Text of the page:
Tech industry giants have expressed solidarity for the movement for black lives following the officer-involved fatal shootings of Alton Sterling in Louisiana and Philando Castile in Minnesota. But the outpouring of support raised a question: Will tech address its own problems with racism in the ranks?
Facebook headquarters posted a “Black Lives Matter” sign filled with the names of black people killed by police. Google tweeted a public statement that it “stand[s] in solidarity with the fight for racial justice.”
DeRay Mckesson, a prominent activist and Campaign Zero co-founder, was arrested in Baton Rouge, Louisiana, on Saturday while using Periscope and wearing a T-shirt featuring the Twitter bird and the hashtag #StayWoke. Salesforce CEO Marc Benioff tweeted the viral photo of Mckesson’s arrest, applauding “tech as a vehicle for social change.”
Benioff later apologized when another Twitter user accused him of reappropriating Mckesson’s act of civil disobedience. Still, his gaffe exemplified why some people think these acts of solidarity look more like branding opportunities and self-congratulation.
There’s no doubt that the tech industry shows great influence when it publicly affirms black lives. But the affirmation is questionable when it comes from an industry whose longstanding issues with diverse staffing don’t necessarily show they value African Americans beyond using their platform.
The tech industry needs to invest in black lives outside of police killings
The Black Lives Matter movement has been focused largely on officer-involved shootings of black people, but the emphasis is not just limited to America’s racist criminal justice system. It also addresses the devaluing of people of color, particularly African Americans, in other facets of society, including the nation’s burgeoning tech industry.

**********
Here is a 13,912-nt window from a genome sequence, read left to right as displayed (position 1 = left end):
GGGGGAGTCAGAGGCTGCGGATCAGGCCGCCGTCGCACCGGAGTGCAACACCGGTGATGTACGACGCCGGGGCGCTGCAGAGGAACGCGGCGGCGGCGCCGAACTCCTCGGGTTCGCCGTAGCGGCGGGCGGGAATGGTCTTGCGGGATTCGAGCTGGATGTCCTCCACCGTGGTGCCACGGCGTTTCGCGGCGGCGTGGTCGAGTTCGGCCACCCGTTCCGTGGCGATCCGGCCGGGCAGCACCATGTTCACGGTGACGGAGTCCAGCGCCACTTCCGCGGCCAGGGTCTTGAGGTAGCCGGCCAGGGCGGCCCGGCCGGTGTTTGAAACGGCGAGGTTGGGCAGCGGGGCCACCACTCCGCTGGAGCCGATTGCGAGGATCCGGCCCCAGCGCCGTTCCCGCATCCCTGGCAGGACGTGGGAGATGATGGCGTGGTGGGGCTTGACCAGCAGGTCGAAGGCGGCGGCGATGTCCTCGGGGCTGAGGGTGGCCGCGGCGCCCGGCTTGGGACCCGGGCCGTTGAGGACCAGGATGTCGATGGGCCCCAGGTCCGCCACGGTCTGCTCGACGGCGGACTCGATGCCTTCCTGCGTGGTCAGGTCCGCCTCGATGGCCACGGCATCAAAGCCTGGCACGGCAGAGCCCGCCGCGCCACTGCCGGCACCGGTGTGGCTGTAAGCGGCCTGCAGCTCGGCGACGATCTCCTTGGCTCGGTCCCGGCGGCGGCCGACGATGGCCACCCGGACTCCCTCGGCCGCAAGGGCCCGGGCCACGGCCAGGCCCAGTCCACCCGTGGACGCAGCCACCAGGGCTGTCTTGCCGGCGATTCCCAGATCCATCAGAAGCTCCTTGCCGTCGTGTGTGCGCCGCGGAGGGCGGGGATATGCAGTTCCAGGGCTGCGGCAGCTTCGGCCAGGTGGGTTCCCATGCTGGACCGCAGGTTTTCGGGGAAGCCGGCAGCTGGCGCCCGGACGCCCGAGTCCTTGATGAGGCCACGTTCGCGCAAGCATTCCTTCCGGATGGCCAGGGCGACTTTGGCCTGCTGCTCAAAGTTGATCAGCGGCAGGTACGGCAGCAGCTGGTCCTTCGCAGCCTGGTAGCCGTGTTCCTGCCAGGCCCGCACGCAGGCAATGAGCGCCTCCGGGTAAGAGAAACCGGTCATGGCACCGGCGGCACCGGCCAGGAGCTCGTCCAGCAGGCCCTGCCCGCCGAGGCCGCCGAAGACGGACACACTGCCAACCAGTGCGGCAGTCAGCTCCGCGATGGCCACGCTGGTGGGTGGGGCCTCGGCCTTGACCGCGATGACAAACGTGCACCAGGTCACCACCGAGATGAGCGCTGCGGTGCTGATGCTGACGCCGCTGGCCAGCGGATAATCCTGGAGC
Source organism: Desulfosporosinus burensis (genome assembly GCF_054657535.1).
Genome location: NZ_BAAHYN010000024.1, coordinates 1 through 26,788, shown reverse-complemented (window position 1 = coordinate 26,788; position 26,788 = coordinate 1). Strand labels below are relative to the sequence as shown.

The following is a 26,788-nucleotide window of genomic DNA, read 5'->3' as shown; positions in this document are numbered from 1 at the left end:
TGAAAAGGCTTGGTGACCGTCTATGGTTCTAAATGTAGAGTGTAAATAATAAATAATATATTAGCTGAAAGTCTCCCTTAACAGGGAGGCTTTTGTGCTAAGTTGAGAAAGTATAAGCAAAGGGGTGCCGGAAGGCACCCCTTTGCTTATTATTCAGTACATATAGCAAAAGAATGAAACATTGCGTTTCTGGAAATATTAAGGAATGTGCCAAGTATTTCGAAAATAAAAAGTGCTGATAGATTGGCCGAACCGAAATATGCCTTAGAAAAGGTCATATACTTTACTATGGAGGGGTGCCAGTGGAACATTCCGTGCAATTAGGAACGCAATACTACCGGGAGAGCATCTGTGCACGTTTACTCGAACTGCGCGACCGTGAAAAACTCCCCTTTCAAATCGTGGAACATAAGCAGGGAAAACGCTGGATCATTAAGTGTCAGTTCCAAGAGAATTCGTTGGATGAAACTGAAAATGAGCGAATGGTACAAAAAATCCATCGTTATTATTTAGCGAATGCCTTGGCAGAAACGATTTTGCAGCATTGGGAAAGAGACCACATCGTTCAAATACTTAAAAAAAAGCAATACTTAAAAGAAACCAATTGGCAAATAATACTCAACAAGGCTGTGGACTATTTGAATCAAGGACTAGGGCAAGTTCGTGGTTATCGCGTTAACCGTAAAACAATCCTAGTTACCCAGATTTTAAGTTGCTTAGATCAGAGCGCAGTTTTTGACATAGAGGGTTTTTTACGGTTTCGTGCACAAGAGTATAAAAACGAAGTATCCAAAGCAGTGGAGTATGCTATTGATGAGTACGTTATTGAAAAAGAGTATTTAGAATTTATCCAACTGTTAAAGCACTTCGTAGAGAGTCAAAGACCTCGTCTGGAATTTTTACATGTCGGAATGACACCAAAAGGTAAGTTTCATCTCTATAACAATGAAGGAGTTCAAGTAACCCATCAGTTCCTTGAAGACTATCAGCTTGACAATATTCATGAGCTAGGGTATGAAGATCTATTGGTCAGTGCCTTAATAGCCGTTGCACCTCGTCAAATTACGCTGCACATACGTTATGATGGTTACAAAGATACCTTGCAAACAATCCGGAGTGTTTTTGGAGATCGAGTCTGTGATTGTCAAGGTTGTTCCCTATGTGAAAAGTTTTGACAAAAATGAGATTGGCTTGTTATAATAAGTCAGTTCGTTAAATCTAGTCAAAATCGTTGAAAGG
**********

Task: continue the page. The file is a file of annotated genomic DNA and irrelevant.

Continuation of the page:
At Google, a company that has provided more than $5 million in grants to racial justice organizations in the past year alone, just 2 percent of employees were black, as of this January. In 2015, only 2 percent of Facebook employees were African Americans. For both companies, black people were (slightly) better represented in non-tech jobs, compared with tech and executive positions.
And while a 2014 Pew Research Center study found that African Americans use Twitter at higher rates than other internet users, the company’s staff at the end of 2015 was only 2 percent black.
“Beyond the tone-deaf tweets of the tech industry’s very white workforce while Black Twitter has yet another emotional meltdown, one begins to wonder, where are the initiatives from Silicon Valley heavyweights to make this stop?” Justin Edmund, a former Facebook engineer, wrote on Medium last week.
Edmund added: “Silicon Valley does not treat black people like people, it treats them like a statistic.”
This isn’t for lack of talent: A 2014 report by USA Today showed that African Americans are graduating with computer science and computer engineering degrees at twice the rate they are being hired for corresponding tech positions.
The industry’s embrace isn’t entirely arbitrary. Technology is one of the defining characteristics of the movement for black lives. The Black Lives Matter organization, which now boasts 37 chapters in the US alone, started as a simple 2013 Facebook post by co-founder Alicia Garza. Twitter has been integral to organizing efforts around the country since the Ferguson uprising. And one of the only reasons we know Castile’s name is because his girlfriend, Diamond Reynolds, used Facebook Live to record the moments immediately after he was shot.
And yet the fight for racial justice does not begin and end with social media, especially when social media companies fail to invest in black lives themselves.
There is no doubt that technology is a vehicle for change. But when technology companies refuse to rectify racial inequalities within their own organizations, they remain an integral part of the very problems black people use their platforms to solve.